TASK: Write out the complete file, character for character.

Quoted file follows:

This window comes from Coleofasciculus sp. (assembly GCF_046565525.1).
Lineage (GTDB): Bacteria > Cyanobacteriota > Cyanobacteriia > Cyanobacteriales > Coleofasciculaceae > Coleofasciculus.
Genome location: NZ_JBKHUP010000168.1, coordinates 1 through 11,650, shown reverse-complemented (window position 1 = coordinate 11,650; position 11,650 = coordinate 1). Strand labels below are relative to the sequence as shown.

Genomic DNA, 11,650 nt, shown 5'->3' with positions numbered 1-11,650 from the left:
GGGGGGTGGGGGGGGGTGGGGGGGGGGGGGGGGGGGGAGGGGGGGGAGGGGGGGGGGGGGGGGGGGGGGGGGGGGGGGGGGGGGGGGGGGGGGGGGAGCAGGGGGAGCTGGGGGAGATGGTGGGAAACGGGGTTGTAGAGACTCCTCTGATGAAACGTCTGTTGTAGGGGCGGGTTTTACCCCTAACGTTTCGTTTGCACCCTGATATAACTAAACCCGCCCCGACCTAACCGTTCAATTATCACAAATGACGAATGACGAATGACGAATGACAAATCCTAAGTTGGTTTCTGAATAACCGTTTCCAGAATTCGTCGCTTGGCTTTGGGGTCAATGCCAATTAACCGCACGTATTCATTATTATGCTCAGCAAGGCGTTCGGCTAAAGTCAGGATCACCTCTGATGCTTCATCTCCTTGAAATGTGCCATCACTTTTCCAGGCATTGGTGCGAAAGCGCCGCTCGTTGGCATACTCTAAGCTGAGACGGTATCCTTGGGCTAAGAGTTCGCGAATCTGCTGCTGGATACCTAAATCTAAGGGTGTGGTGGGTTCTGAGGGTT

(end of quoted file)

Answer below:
This window comes from Coleofasciculus sp. (assembly GCF_046565525.1).
Lineage (GTDB): Bacteria > Cyanobacteriota > Cyanobacteriia > Cyanobacteriales > Coleofasciculaceae > Coleofasciculus.
Genome location: NZ_JBKHUP010000168.1, coordinates 1 through 11,650, shown reverse-complemented (window position 1 = coordinate 11,650; position 11,650 = coordinate 1). Strand labels below are relative to the sequence as shown.

Genomic DNA, 11,650 nt, shown 5'->3' with positions numbered 1-11,650 from the left:
GGGGGGTGGGGGGGGGTGGGGGGGGGGGGGGGGGGGGAGGGGGGGGAGGGGGGGGGGGGGGGGGGGGGGGGGGGGGGGGGGGGGGGGGGGGGGGGGAGCAGGGGGAGCTGGGGGAGATGGTGGGAAACGGGGTTGTAGAGACTCCTCTGATGAAACGTCTGTTGTAGGGGCGGGTTTTACCCCTAACGTTTCGTTTGCACCCTGATATAACTAAACCCGCCCCGACCTAACCGTTCAATTATCACAAATGACGAATGACGAATGACGAATGACAAATCCTAAGTTGGTTTCTGAATAACCGTTTCCAGAATTCGTCGCTTGGCTTTGGGGTCAATGCCAATTAACCGCACGTATTCATTATTATGCTCAGCAAGGCGTTCGGCTAAAGTCAGGATCACCTCTGATGCTTCATCTCCTTGAAATGTGCCATCACTTTTCCAGGCATTGGTGCGAAAGCGCCGCTCGTTGGCATACTCTAAGCTGAGACGGTATCCTTGGGCTAAGAGTTCGCGAATCTGCTGCTGGATACCTAAATCTAAGGGTGTGGTGGGTTCTGAGGGTT